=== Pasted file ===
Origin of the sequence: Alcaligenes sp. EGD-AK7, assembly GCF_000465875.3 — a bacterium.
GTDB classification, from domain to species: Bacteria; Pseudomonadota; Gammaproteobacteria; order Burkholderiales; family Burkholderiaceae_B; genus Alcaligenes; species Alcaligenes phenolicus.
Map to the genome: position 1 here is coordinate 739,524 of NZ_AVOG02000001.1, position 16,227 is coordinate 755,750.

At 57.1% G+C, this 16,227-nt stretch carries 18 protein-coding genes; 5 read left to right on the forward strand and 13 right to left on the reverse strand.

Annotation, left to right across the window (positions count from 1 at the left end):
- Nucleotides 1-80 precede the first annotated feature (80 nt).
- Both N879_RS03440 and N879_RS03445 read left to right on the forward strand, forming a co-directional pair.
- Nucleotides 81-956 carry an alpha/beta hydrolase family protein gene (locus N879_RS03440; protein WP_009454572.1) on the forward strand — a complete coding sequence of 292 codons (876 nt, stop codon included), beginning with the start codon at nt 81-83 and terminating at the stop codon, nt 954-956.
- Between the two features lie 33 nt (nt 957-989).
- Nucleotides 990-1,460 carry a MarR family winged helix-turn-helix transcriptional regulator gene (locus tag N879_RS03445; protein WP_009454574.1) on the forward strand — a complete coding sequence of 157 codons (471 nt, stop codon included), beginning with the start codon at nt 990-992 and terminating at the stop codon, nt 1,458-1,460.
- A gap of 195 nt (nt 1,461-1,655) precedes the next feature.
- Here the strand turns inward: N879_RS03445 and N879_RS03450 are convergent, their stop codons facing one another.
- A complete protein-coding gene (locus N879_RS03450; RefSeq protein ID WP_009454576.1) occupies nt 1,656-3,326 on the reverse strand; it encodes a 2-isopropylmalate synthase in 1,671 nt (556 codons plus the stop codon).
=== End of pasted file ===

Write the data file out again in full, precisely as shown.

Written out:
Origin of the sequence: Alcaligenes sp. EGD-AK7, assembly GCF_000465875.3 — a bacterium.
GTDB classification, from domain to species: Bacteria; Pseudomonadota; Gammaproteobacteria; order Burkholderiales; family Burkholderiaceae_B; genus Alcaligenes; species Alcaligenes phenolicus.
Map to the genome: position 1 here is coordinate 739,524 of NZ_AVOG02000001.1, position 16,227 is coordinate 755,750.

At 57.1% G+C, this 16,227-nt stretch carries 18 protein-coding genes; 5 read left to right on the forward strand and 13 right to left on the reverse strand.

Annotation, left to right across the window (positions count from 1 at the left end):
- Nucleotides 1-80 precede the first annotated feature (80 nt).
- Both N879_RS03440 and N879_RS03445 read left to right on the forward strand, forming a co-directional pair.
- Nucleotides 81-956 carry an alpha/beta hydrolase family protein gene (locus N879_RS03440; protein WP_009454572.1) on the forward strand — a complete coding sequence of 292 codons (876 nt, stop codon included), beginning with the start codon at nt 81-83 and terminating at the stop codon, nt 954-956.
- Between the two features lie 33 nt (nt 957-989).
- Nucleotides 990-1,460 carry a MarR family winged helix-turn-helix transcriptional regulator gene (locus tag N879_RS03445; protein WP_009454574.1) on the forward strand — a complete coding sequence of 157 codons (471 nt, stop codon included), beginning with the start codon at nt 990-992 and terminating at the stop codon, nt 1,458-1,460.
- A gap of 195 nt (nt 1,461-1,655) precedes the next feature.
- Here the strand turns inward: N879_RS03445 and N879_RS03450 are convergent, their stop codons facing one another.
- A complete protein-coding gene (locus N879_RS03450; RefSeq protein ID WP_009454576.1) occupies nt 1,656-3,326 on the reverse strand; it encodes a 2-isopropylmalate synthase in 1,671 nt (556 codons plus the stop codon).